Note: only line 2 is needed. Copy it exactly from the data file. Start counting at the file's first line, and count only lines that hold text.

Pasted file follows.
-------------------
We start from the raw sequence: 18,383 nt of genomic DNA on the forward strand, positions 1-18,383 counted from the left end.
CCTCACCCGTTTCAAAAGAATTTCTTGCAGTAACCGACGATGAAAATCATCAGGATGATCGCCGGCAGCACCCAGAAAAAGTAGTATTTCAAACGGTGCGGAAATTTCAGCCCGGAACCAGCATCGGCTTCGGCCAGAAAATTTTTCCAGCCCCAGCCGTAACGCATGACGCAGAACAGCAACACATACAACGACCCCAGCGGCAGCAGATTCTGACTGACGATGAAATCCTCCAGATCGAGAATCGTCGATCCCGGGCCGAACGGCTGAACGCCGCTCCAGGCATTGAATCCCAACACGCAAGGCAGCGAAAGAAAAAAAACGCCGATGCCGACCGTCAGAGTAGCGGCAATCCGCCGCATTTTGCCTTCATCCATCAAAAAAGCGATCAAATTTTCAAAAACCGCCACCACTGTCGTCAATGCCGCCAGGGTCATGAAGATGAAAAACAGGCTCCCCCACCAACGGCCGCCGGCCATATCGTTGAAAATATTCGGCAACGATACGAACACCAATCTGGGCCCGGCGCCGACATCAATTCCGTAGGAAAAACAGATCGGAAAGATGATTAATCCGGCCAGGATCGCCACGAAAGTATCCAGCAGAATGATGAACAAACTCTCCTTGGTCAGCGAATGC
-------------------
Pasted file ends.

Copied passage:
CCTCACCCGTTTCAAAAGAATTTCTTGCAGTAACCGACGATGAAAATCATCAGGATGATCGCCGGCAGCACCCAGAAAAAGTAGTATTTCAAACGGTGCGGAAATTTCAGCCCGGAACCAGCATCGGCTTCGGCCAGAAAATTTTTCCAGCCCCAGCCGTAACGCATGACGCAGAACAGCAACACATACAACGACCCCAGCGGCAGCAGATTCTGACTGACGATGAAATCCTCCAGATCGAGAATCGTCGATCCCGGGCCGAACGGCTGAACGCCGCTCCAGGCATTGAATCCCAACACGCAAGGCAGCGAAAGAAAAAAAACGCCGATGCCGACCGTCAGAGTAGCGGCAATCCGCCGCATTTTGCCTTCATCCATCAAAAAAGCGATCAAATTTTCAAAAACCGCCACCACTGTCGTCAATGCCGCCAGGGTCATGAAGATGAAAAACAGGCTCCCCCACCAACGGCCGCCGGCCATATCGTTGAAAATATTCGGCAACGATACGAACACCAATCTGGGCCCGGCGCCGACATCAATTCCGTAGGAAAAACAGATCGGAAAGATGATTAATCCGGCCAGGATCGCCACGAAAGTATCCAGCAGAATGATGAACAAACTCTCCTTGGTCAGCGAATGC